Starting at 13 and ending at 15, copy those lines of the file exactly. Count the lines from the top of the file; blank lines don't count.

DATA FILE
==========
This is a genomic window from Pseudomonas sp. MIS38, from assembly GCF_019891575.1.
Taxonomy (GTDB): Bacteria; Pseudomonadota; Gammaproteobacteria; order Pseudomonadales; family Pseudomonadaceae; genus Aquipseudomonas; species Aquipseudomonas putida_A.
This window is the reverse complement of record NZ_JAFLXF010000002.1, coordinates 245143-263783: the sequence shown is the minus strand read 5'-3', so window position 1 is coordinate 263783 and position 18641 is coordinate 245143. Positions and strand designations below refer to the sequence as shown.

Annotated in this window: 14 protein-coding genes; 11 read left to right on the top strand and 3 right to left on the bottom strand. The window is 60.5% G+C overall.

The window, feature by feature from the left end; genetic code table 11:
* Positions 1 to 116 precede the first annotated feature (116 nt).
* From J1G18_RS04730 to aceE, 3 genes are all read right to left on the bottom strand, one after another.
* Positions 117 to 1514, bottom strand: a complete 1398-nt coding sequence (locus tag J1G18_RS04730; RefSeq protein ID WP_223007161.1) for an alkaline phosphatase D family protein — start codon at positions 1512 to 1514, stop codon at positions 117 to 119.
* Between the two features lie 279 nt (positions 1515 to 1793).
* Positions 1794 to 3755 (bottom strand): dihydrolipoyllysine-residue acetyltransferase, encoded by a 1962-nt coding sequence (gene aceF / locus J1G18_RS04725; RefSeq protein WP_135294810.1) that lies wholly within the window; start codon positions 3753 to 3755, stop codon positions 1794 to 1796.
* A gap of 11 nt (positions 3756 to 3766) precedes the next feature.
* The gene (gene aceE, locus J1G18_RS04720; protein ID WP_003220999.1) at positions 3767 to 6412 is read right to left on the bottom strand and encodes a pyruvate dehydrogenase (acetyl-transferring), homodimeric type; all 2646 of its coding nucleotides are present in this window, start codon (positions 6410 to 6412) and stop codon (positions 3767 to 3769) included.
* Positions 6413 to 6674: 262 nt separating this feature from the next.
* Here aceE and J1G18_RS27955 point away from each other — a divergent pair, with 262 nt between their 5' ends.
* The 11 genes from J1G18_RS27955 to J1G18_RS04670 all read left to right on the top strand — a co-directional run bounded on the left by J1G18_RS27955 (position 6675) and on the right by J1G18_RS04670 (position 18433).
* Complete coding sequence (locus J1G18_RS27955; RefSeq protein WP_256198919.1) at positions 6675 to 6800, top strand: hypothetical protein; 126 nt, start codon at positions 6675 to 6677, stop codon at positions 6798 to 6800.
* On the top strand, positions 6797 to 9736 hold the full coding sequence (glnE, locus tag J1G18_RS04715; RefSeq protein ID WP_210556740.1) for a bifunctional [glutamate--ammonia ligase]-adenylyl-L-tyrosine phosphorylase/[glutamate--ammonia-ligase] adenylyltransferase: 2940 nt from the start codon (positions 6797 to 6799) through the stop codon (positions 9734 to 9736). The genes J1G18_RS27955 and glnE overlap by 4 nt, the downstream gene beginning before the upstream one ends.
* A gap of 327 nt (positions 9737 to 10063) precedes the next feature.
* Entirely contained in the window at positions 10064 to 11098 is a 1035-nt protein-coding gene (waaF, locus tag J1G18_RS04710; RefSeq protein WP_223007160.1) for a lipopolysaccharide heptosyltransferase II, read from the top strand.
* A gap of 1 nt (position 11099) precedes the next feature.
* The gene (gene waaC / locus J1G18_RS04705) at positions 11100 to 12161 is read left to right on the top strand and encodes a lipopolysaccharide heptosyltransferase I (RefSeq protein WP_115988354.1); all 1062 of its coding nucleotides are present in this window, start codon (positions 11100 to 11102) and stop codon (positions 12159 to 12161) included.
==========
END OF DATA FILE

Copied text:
* Positions 6413 to 6674: 262 nt separating this feature from the next.
* Here aceE and J1G18_RS27955 point away from each other — a divergent pair, with 262 nt between their 5' ends.
* The 11 genes from J1G18_RS27955 to J1G18_RS04670 all read left to right on the top strand — a co-directional run bounded on the left by J1G18_RS27955 (position 6675) and on the right by J1G18_RS04670 (position 18433).